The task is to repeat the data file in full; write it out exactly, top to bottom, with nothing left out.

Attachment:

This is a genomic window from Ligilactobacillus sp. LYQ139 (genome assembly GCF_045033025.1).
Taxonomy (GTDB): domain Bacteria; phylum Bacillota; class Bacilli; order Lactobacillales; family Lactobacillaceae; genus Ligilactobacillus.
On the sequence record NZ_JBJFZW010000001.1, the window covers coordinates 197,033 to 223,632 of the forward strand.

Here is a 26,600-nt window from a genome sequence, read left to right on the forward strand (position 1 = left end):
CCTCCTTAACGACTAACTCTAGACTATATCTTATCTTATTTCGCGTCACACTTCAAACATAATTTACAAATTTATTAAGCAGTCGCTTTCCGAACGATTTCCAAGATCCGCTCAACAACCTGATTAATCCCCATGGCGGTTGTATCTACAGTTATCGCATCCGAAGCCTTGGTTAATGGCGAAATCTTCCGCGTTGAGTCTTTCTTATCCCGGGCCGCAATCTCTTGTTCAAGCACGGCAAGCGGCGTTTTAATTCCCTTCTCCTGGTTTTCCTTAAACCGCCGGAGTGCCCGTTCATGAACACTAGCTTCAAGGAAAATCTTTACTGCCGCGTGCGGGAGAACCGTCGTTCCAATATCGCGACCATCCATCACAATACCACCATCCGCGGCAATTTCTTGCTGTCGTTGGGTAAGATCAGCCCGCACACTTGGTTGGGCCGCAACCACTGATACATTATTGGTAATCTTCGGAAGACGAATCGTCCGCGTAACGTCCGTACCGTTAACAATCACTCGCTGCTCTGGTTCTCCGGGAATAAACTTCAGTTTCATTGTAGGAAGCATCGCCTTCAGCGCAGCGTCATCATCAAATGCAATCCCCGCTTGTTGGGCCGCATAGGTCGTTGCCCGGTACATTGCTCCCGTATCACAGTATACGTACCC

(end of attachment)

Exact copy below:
This is a genomic window from Ligilactobacillus sp. LYQ139 (genome assembly GCF_045033025.1).
Taxonomy (GTDB): domain Bacteria; phylum Bacillota; class Bacilli; order Lactobacillales; family Lactobacillaceae; genus Ligilactobacillus.
On the sequence record NZ_JBJFZW010000001.1, the window covers coordinates 197,033 to 223,632 of the forward strand.

Here is a 26,600-nt window from a genome sequence, read left to right on the forward strand (position 1 = left end):
CCTCCTTAACGACTAACTCTAGACTATATCTTATCTTATTTCGCGTCACACTTCAAACATAATTTACAAATTTATTAAGCAGTCGCTTTCCGAACGATTTCCAAGATCCGCTCAACAACCTGATTAATCCCCATGGCGGTTGTATCTACAGTTATCGCATCCGAAGCCTTGGTTAATGGCGAAATCTTCCGCGTTGAGTCTTTCTTATCCCGGGCCGCAATCTCTTGTTCAAGCACGGCAAGCGGCGTTTTAATTCCCTTCTCCTGGTTTTCCTTAAACCGCCGGAGTGCCCGTTCATGAACACTAGCTTCAAGGAAAATCTTTACTGCCGCGTGCGGGAGAACCGTCGTTCCAATATCGCGACCATCCATCACAATACCACCATCCGCGGCAATTTCTTGCTGTCGTTGGGTAAGATCAGCCCGCACACTTGGTTGGGCCGCAACCACTGATACATTATTGGTAATCTTCGGAAGACGAATCGTCCGCGTAACGTCCGTACCGTTAACAATCACTCGCTGCTCTGGTTCTCCGGGAATAAACTTCAGTTTCATTGTAGGAAGCATCGCCTTCAGCGCAGCGTCATCATCAAATGCAATCCCCGCTTGTTGGGCCGCATAGGTCGTTGCCCGGTACATTGCTCCCGTATCACAGTATACGTACCC